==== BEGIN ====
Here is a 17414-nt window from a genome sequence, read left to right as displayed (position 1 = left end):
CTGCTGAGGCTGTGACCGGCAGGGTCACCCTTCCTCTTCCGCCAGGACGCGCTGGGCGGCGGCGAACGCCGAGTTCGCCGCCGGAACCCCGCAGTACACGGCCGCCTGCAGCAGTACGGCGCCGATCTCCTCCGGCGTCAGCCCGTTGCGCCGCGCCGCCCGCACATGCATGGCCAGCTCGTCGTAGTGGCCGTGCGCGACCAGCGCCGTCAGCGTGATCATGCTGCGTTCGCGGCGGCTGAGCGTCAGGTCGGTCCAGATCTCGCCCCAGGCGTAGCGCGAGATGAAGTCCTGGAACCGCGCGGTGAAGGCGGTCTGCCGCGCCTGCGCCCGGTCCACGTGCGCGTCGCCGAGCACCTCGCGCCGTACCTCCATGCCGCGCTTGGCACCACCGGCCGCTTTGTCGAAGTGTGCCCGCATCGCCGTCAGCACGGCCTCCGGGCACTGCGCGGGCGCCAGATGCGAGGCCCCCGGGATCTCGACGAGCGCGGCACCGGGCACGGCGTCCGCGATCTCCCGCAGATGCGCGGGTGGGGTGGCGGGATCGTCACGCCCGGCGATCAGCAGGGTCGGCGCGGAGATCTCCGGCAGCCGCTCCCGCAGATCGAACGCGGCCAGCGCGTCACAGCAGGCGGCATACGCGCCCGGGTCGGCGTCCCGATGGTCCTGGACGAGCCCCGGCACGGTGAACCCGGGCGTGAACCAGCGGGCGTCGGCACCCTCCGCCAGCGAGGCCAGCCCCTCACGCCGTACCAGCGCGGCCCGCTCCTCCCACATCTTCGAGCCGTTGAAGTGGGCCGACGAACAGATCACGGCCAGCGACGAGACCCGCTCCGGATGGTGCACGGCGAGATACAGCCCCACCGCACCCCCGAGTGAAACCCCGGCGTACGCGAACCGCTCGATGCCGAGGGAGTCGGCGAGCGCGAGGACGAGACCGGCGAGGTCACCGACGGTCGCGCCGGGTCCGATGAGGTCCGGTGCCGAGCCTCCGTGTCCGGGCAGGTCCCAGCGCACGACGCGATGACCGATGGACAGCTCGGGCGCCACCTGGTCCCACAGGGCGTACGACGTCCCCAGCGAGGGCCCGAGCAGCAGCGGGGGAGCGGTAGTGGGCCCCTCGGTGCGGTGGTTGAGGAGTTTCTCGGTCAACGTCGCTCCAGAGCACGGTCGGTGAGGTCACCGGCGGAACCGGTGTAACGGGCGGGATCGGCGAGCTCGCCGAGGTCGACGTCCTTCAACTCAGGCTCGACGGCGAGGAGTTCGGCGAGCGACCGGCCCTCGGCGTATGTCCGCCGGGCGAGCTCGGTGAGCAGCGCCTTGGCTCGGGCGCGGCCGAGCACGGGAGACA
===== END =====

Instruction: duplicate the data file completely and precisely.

Here is a 17414-nt window from a genome sequence, read left to right as displayed (position 1 = left end):
CTGCTGAGGCTGTGACCGGCAGGGTCACCCTTCCTCTTCCGCCAGGACGCGCTGGGCGGCGGCGAACGCCGAGTTCGCCGCCGGAACCCCGCAGTACACGGCCGCCTGCAGCAGTACGGCGCCGATCTCCTCCGGCGTCAGCCCGTTGCGCCGCGCCGCCCGCACATGCATGGCCAGCTCGTCGTAGTGGCCGTGCGCGACCAGCGCCGTCAGCGTGATCATGCTGCGTTCGCGGCGGCTGAGCGTCAGGTCGGTCCAGATCTCGCCCCAGGCGTAGCGCGAGATGAAGTCCTGGAACCGCGCGGTGAAGGCGGTCTGCCGCGCCTGCGCCCGGTCCACGTGCGCGTCGCCGAGCACCTCGCGCCGTACCTCCATGCCGCGCTTGGCACCACCGGCCGCTTTGTCGAAGTGTGCCCGCATCGCCGTCAGCACGGCCTCCGGGCACTGCGCGGGCGCCAGATGCGAGGCCCCCGGGATCTCGACGAGCGCGGCACCGGGCACGGCGTCCGCGATCTCCCGCAGATGCGCGGGTGGGGTGGCGGGATCGTCACGCCCGGCGATCAGCAGGGTCGGCGCGGAGATCTCCGGCAGCCGCTCCCGCAGATCGAACGCGGCCAGCGCGTCACAGCAGGCGGCATACGCGCCCGGGTCGGCGTCCCGATGGTCCTGGACGAGCCCCGGCACGGTGAACCCGGGCGTGAACCAGCGGGCGTCGGCACCCTCCGCCAGCGAGGCCAGCCCCTCACGCCGTACCAGCGCGGCCCGCTCCTCCCACATCTTCGAGCCGTTGAAGTGGGCCGACGAACAGATCACGGCCAGCGACGAGACCCGCTCCGGATGGTGCACGGCGAGATACAGCCCCACCGCACCCCCGAGTGAAACCCCGGCGTACGCGAACCGCTCGATGCCGAGGGAGTCGGCGAGCGCGAGGACGAGACCGGCGAGGTCACCGACGGTCGCGCCGGGTCCGATGAGGTCCGGTGCCGAGCCTCCGTGTCCGGGCAGGTCCCAGCGCACGACGCGATGACCGATGGACAGCTCGGGCGCCACCTGGTCCCACAGGGCGTACGACGTCCCCAGCGAGGGCCCGAGCAGCAGCGGGGGAGCGGTAGTGGGCCCCTCGGTGCGGTGGTTGAGGAGTTTCTCGGTCAACGTCGCTCCAGAGCACGGTCGGTGAGGTCACCGGCGGAACCGGTGTAACGGGCGGGATCGGCGAGCTCGCCGAGGTCGACGTCCTTCAACTCAGGCTCGACGGCGAGGAGTTCGGCGAGCGACCGGCCCTCGGCGTATGTCCGCCGGGCGAGCTCGGTGAGCAGCGCCTTGGCTCGGGCGCGGCCGAGCACGGGAGACA